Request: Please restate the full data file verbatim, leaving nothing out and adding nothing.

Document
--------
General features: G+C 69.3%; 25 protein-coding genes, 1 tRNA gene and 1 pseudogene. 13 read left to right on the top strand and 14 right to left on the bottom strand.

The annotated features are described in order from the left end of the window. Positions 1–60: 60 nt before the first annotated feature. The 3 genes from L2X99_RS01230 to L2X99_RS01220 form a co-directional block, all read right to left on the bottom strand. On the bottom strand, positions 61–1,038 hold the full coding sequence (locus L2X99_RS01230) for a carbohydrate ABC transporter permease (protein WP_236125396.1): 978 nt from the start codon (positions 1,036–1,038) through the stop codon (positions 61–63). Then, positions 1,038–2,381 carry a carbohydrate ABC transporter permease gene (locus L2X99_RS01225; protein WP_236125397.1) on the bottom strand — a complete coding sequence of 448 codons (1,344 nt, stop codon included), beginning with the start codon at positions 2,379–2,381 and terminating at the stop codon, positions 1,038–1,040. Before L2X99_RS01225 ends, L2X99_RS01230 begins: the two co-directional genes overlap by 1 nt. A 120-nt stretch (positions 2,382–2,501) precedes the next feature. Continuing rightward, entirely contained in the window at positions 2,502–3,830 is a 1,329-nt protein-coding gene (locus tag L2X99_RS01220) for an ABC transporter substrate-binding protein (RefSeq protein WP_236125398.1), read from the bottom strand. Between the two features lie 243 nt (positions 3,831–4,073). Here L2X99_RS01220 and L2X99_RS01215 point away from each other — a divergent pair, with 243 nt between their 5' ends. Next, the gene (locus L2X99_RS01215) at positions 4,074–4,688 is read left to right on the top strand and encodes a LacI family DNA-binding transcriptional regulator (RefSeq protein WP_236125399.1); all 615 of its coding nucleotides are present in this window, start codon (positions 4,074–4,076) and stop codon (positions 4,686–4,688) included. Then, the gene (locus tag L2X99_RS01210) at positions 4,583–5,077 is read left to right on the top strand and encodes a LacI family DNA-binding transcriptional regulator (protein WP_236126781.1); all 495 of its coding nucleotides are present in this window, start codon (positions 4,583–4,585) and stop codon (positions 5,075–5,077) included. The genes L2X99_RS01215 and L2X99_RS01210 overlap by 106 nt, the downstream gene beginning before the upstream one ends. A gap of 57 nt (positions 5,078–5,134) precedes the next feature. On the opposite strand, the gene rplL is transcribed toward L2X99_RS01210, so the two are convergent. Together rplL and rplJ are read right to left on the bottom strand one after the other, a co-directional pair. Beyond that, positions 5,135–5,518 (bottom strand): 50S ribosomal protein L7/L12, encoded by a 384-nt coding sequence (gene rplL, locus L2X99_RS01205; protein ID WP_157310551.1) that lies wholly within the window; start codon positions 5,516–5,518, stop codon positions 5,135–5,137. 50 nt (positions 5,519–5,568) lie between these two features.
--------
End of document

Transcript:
General features: G+C 69.3%; 25 protein-coding genes, 1 tRNA gene and 1 pseudogene. 13 read left to right on the top strand and 14 right to left on the bottom strand.

The annotated features are described in order from the left end of the window. Positions 1–60: 60 nt before the first annotated feature. The 3 genes from L2X99_RS01230 to L2X99_RS01220 form a co-directional block, all read right to left on the bottom strand. On the bottom strand, positions 61–1,038 hold the full coding sequence (locus L2X99_RS01230) for a carbohydrate ABC transporter permease (protein WP_236125396.1): 978 nt from the start codon (positions 1,036–1,038) through the stop codon (positions 61–63). Then, positions 1,038–2,381 carry a carbohydrate ABC transporter permease gene (locus L2X99_RS01225; protein WP_236125397.1) on the bottom strand — a complete coding sequence of 448 codons (1,344 nt, stop codon included), beginning with the start codon at positions 2,379–2,381 and terminating at the stop codon, positions 1,038–1,040. Before L2X99_RS01225 ends, L2X99_RS01230 begins: the two co-directional genes overlap by 1 nt. A 120-nt stretch (positions 2,382–2,501) precedes the next feature. Continuing rightward, entirely contained in the window at positions 2,502–3,830 is a 1,329-nt protein-coding gene (locus tag L2X99_RS01220) for an ABC transporter substrate-binding protein (RefSeq protein WP_236125398.1), read from the bottom strand. Between the two features lie 243 nt (positions 3,831–4,073). Here L2X99_RS01220 and L2X99_RS01215 point away from each other — a divergent pair, with 243 nt between their 5' ends. Next, the gene (locus L2X99_RS01215) at positions 4,074–4,688 is read left to right on the top strand and encodes a LacI family DNA-binding transcriptional regulator (RefSeq protein WP_236125399.1); all 615 of its coding nucleotides are present in this window, start codon (positions 4,074–4,076) and stop codon (positions 4,686–4,688) included. Then, the gene (locus tag L2X99_RS01210) at positions 4,583–5,077 is read left to right on the top strand and encodes a LacI family DNA-binding transcriptional regulator (protein WP_236126781.1); all 495 of its coding nucleotides are present in this window, start codon (positions 4,583–4,585) and stop codon (positions 5,075–5,077) included. The genes L2X99_RS01215 and L2X99_RS01210 overlap by 106 nt, the downstream gene beginning before the upstream one ends. A gap of 57 nt (positions 5,078–5,134) precedes the next feature. On the opposite strand, the gene rplL is transcribed toward L2X99_RS01210, so the two are convergent. Together rplL and rplJ are read right to left on the bottom strand one after the other, a co-directional pair. Beyond that, positions 5,135–5,518 (bottom strand): 50S ribosomal protein L7/L12, encoded by a 384-nt coding sequence (gene rplL, locus L2X99_RS01205; protein ID WP_157310551.1) that lies wholly within the window; start codon positions 5,516–5,518, stop codon positions 5,135–5,137. 50 nt (positions 5,519–5,568) lie between these two features.